The Hidden Subgroup Problem and Quantum Computation Using Group Representations
 SIAM Journal on Computing
, 2003
"... The Hidden Subgroup Problem is the foundation of many quantum algorithms. An efficient solution is known for the problem over Abelian groups, employed by both Simon's algorithm and Shor's factoring and discrete log algorithms. The nonAbelian case is open; an efficient solution would give rise to an ..."
Abstract

Cited by 18 (2 self)
 Add to MetaCart
The Hidden Subgroup Problem is the foundation of many quantum algorithms. An efficient solution is known for the problem over Abelian groups, employed by both Simon's algorithm and Shor's factoring and discrete log algorithms. The nonAbelian case is open; an efficient solution would give rise to an efficient quantum algorithm for Graph Isomorphism. We fully analyze a natural generalization of the Abelian case algorithm to the nonAbelian case. We show that the algorithm finds the normal core of the hidden subgroup, and that, in particular, normal subgroups can be found. We show, however, that this immediate generalization of the Abelian algorithm does not efficiently solve Graph Isomorphism. 1
Quantum Circuits with Unbounded Fanout
 20th STACS Conference, 2003, LNCS 2607
, 2003
"... Abstract. We demonstrate that the unbounded fanout gate is very powerful. Constantdepth polynomialsize quantum circuits with bounded fanin and unbounded fanout over a fixed basis (denoted by QNC 0 f) can approximate with polynomially small error the following gates: parity, mod[q], And, Or, maj ..."
Abstract

Cited by 15 (1 self)
 Add to MetaCart
Abstract. We demonstrate that the unbounded fanout gate is very powerful. Constantdepth polynomialsize quantum circuits with bounded fanin and unbounded fanout over a fixed basis (denoted by QNC 0 f) can approximate with polynomially small error the following gates: parity, mod[q], And, Or, majority, threshold[t], exact[q], and counting. Classically, we need logarithmic depth even if we can use unbounded fanin gates. If we allow arbitrary onequbit gates instead of a fixed basis, then these circuits can also be made exact in logstar depth. Sorting, arithmetical operations, phase estimation, and the quantum Fourier transform can also be approximated in constant depth. 1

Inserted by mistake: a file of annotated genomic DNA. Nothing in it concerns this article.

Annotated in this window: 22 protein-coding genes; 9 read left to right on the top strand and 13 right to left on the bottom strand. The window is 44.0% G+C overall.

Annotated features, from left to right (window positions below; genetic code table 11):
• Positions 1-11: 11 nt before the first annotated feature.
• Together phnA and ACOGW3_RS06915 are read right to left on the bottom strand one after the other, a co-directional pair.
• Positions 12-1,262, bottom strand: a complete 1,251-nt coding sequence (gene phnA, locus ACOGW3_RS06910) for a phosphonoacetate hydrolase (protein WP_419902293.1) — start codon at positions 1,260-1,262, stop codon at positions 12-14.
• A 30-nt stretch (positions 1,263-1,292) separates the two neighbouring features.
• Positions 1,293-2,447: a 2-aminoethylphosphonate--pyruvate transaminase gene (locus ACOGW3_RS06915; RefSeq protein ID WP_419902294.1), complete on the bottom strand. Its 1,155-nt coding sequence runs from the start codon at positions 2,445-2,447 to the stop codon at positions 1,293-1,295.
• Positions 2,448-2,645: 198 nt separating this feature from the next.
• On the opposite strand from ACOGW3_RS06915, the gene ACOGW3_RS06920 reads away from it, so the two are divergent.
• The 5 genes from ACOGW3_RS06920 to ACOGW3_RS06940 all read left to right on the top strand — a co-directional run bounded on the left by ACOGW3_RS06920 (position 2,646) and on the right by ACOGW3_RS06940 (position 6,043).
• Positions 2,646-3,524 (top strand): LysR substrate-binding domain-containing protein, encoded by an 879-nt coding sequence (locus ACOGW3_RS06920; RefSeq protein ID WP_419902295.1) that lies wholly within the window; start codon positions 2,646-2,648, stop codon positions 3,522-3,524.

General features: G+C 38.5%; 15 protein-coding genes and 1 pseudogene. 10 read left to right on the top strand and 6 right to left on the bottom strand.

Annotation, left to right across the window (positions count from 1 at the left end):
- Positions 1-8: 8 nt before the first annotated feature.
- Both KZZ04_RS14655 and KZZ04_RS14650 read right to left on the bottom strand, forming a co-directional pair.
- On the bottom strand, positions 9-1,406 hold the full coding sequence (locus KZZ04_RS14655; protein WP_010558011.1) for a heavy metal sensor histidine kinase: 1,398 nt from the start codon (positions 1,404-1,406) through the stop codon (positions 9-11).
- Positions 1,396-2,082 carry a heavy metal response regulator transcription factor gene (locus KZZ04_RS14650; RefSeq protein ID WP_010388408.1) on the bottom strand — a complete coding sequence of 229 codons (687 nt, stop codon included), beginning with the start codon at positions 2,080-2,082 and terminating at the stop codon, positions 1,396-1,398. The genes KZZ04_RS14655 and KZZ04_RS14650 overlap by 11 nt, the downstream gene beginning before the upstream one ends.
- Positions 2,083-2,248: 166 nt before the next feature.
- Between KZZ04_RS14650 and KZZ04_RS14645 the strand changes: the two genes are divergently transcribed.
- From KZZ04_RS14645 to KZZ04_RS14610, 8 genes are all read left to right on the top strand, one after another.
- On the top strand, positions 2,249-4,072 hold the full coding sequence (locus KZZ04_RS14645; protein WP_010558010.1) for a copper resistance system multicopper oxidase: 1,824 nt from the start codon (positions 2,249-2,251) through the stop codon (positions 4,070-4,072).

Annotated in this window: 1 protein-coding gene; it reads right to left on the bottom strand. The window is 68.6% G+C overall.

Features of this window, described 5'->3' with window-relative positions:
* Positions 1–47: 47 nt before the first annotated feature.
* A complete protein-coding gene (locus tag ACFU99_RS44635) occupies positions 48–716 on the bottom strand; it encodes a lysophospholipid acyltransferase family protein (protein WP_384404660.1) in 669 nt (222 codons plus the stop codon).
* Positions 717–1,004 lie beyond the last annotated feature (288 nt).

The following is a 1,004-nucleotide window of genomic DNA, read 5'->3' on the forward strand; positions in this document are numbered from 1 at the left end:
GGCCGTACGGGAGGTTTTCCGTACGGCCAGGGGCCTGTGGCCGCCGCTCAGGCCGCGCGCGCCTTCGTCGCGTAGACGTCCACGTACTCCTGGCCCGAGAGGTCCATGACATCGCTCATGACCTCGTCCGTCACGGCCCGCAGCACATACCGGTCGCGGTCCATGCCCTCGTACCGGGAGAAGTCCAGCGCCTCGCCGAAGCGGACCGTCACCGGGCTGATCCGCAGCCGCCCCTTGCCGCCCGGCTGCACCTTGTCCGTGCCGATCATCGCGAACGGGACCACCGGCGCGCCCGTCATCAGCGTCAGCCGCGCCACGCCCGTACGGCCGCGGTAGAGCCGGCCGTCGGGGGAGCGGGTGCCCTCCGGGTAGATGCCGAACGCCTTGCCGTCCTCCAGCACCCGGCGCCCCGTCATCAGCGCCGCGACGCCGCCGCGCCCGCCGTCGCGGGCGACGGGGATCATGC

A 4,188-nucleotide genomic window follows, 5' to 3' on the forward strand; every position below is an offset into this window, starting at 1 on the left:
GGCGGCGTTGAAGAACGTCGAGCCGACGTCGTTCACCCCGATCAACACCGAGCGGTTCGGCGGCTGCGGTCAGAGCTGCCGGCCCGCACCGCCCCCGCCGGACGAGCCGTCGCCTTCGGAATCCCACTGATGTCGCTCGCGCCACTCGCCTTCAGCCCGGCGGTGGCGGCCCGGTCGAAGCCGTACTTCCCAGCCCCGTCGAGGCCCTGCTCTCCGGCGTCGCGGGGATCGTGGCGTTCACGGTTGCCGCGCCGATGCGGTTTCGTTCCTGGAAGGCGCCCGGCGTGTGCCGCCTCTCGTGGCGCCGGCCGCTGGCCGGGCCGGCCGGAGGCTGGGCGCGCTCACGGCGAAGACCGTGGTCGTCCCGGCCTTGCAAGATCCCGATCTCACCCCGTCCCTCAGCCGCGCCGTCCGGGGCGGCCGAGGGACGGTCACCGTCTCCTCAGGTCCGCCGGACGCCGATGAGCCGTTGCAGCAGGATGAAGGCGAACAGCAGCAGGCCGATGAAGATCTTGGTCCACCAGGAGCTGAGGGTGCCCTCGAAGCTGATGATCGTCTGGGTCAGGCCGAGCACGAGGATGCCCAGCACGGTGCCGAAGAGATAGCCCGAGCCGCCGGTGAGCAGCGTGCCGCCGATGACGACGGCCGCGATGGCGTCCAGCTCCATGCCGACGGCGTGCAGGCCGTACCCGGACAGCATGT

Circuit for Shor’s algorithm using 2n+3 qubits
 54
, 2002
"... We try to minimize the number of qubits needed to factor an integer of n bits using Shor’s algorithm on a quantum computer. We introduce a circuit which uses 2n+3 qubits and O(n 3 lg(n)) elementary quantum gates in a depth of O(n 3) to implement the factorization algorithm. The circuit is computable ..."
Abstract

Cited by 12 (0 self)
 Add to MetaCart
We try to minimize the number of qubits needed to factor an integer of n bits using Shor’s algorithm on a quantum computer. We introduce a circuit which uses 2n+3 qubits and O(n 3 lg(n)) elementary quantum gates in a depth of O(n 3) to implement the factorization algorithm. The circuit is computable in polynomial time on a classical computer and is completely general as it does not rely on any property of the number to be factored. 1
THE HIDDEN SUBGROUP PROBLEM  REVIEW AND OPEN PROBLEMS
, 2004
"... An overview of quantum computing and in particular the Hidden Subgroup Problem are presented from a mathematical viewpoint. Detailed proofs are supplied for many important results from the literature, and notation is unified, making it easier to absorb the background necessary to begin research on ..."
Abstract

Cited by 11 (1 self)